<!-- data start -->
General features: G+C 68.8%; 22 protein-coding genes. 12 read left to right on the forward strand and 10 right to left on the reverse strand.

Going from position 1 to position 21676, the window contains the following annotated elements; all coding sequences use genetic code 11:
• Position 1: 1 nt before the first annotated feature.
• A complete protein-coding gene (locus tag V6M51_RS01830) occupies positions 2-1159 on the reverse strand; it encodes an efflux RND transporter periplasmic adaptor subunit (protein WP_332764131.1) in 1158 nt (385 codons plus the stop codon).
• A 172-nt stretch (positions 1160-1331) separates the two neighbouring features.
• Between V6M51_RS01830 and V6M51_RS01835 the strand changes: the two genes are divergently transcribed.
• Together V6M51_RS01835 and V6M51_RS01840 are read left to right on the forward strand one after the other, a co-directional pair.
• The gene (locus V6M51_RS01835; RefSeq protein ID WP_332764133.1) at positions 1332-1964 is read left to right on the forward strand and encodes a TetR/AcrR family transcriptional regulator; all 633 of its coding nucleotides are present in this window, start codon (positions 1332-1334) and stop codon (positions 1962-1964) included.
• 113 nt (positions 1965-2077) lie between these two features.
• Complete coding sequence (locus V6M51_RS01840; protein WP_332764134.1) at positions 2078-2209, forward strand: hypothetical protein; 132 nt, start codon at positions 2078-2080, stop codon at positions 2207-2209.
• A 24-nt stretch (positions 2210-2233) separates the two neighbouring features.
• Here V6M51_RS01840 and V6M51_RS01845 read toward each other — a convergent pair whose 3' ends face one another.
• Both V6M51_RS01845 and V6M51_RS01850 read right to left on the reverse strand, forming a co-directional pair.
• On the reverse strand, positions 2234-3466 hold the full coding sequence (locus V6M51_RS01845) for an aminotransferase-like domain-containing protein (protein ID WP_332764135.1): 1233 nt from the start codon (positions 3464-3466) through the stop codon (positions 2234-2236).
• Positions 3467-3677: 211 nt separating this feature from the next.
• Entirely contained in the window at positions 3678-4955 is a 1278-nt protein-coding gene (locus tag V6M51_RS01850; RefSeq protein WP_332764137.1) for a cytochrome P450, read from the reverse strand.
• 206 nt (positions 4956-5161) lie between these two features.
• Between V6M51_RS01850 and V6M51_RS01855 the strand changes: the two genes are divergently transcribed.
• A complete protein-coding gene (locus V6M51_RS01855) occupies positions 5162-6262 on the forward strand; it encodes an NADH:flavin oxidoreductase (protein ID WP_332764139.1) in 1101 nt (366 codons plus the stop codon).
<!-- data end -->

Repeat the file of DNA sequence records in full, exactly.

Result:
General features: G+C 68.8%; 22 protein-coding genes. 12 read left to right on the forward strand and 10 right to left on the reverse strand.

Going from position 1 to position 21676, the window contains the following annotated elements; all coding sequences use genetic code 11:
• Position 1: 1 nt before the first annotated feature.
• A complete protein-coding gene (locus tag V6M51_RS01830) occupies positions 2-1159 on the reverse strand; it encodes an efflux RND transporter periplasmic adaptor subunit (protein WP_332764131.1) in 1158 nt (385 codons plus the stop codon).
• A 172-nt stretch (positions 1160-1331) separates the two neighbouring features.
• Between V6M51_RS01830 and V6M51_RS01835 the strand changes: the two genes are divergently transcribed.
• Together V6M51_RS01835 and V6M51_RS01840 are read left to right on the forward strand one after the other, a co-directional pair.
• The gene (locus V6M51_RS01835; RefSeq protein ID WP_332764133.1) at positions 1332-1964 is read left to right on the forward strand and encodes a TetR/AcrR family transcriptional regulator; all 633 of its coding nucleotides are present in this window, start codon (positions 1332-1334) and stop codon (positions 1962-1964) included.
• 113 nt (positions 1965-2077) lie between these two features.
• Complete coding sequence (locus V6M51_RS01840; protein WP_332764134.1) at positions 2078-2209, forward strand: hypothetical protein; 132 nt, start codon at positions 2078-2080, stop codon at positions 2207-2209.
• A 24-nt stretch (positions 2210-2233) separates the two neighbouring features.
• Here V6M51_RS01840 and V6M51_RS01845 read toward each other — a convergent pair whose 3' ends face one another.
• Both V6M51_RS01845 and V6M51_RS01850 read right to left on the reverse strand, forming a co-directional pair.
• On the reverse strand, positions 2234-3466 hold the full coding sequence (locus V6M51_RS01845) for an aminotransferase-like domain-containing protein (protein ID WP_332764135.1): 1233 nt from the start codon (positions 3464-3466) through the stop codon (positions 2234-2236).
• Positions 3467-3677: 211 nt separating this feature from the next.
• Entirely contained in the window at positions 3678-4955 is a 1278-nt protein-coding gene (locus tag V6M51_RS01850; RefSeq protein WP_332764137.1) for a cytochrome P450, read from the reverse strand.
• 206 nt (positions 4956-5161) lie between these two features.
• Between V6M51_RS01850 and V6M51_RS01855 the strand changes: the two genes are divergently transcribed.
• A complete protein-coding gene (locus V6M51_RS01855) occupies positions 5162-6262 on the forward strand; it encodes an NADH:flavin oxidoreductase (protein ID WP_332764139.1) in 1101 nt (366 codons plus the stop codon).